Despite supply chain challenges and higher costs, residential solar power is predicted to increase by about 5.6 gigawatts in 2022 in the USA. This increasing trend is projected to continue until 2030.

What about Bangladesh

Bangladesh is also going through a severe energy crisis. The country does not have enough fossil fuel and gas to generate power, whereas energy demand is increasing. As a result, a power cut is happening, and running a diesel generator is not cost-effective as the oil price has increased by almost 50%. In the long run, we need sustainable energy solutions. Renewable energy, especially solar energy, could be the ultimate game changer.

“Rooftop Solar is one of the finest ideas to reduce the power load of the industry along with rolling back carbon emissions and raising the green standard of the industry. Solar power is environmentally friendly and considered as green energy which helps the RMG industries to get a good score to obtain gold/platinum category LEED certification,” said Ezaz Al Qudrat A Mazid, Managing Director of Solar EPC Development Ltd.

In Bangladesh household solar power is yet to be popularized. However, for industrial solar power, the country has great scope as it has more than 7000 thousand RMG factories which have approximately 46.5 million square meter rooftops and can be installed around 5000 MW rooftop solar projects. Moreover, textile industries have approximately 3.7 million square meter rooftops which can be utilized to install around 400 MW rooftop solar projects. Apart from RMG and textile industries, other industries such as pharmaceuticals, paper and packaging, food and beverage, etc. have the potential of 4000 to 5000 MW rooftop solar.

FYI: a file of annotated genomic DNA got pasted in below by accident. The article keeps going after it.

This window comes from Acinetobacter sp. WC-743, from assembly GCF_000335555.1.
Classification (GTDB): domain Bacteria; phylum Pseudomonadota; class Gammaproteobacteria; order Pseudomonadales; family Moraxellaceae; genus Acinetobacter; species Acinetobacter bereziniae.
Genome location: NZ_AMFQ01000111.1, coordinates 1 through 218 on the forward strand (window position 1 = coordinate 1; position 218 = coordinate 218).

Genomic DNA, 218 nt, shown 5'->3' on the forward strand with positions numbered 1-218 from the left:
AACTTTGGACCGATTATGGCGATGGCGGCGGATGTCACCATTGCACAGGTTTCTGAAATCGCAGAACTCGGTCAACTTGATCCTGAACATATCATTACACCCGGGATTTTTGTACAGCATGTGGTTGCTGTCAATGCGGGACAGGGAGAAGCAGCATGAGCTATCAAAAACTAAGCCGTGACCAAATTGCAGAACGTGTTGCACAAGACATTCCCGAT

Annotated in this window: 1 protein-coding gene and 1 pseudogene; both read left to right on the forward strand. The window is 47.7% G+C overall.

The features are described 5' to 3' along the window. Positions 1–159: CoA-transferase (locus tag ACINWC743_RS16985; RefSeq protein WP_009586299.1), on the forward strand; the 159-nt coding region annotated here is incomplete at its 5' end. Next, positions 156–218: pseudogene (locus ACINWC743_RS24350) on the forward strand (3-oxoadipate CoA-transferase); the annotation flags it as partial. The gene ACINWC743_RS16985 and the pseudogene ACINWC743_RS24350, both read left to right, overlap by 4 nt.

“Installing rooftop solar industries will be beneficial in several ways. Monthly electricity bill savings, as the Levelized cost of the energy (LCOE), will be more than 45% lower considering the existing grid tariff. It will help to achieve green credentials for the industries and finally, it’s a sustainable cost-effective solution,” he said.

Mahmud Hasan Khan Babu, managing director of Rising Group, said, “We think the crisis of gas-based electricity will remain in the long run. Fuel prices are also uncertain. From the experience of the past few years, we may assume that power tariffs will continue to rise.”

Rising Group factories are trying to meet some of their electricity needs through solar panels. “This is also a part of the Sustainable Green Energy Initiative,” Mahmud Hasan added.

Figure 4: Ezaz Al Qudrat A Mazid, Founder & Managing Director, Solar EPC elaborates on the need for electricity generation from solar.

The global energy scenario, the so-called Energy Revolution Scenario shows how global CO2 emissions can be reduced from 30 billion tons per year today to about ten billion tons per year by 2050. “This drastic reduction of greenhouse gas emissions is necessary to ensure that the rise in the global average temperature relative to the pre-industrial level does not exceed two degrees Celsius,” Ezaz Al Qudrat A Mazid elaborated.

“Electricity generation from solar energy could help us reduce carbon emissions as we cannot stop industrialization as we consider it as a backbone of our economy. Our choice should be industrialization with rooftop solar to reduce carbon footprint and achieve the government’s renewable energy goal,” he concluded.

If anyone has any feedback or input regarding the published news, please contact: info@textiletoday.com.bd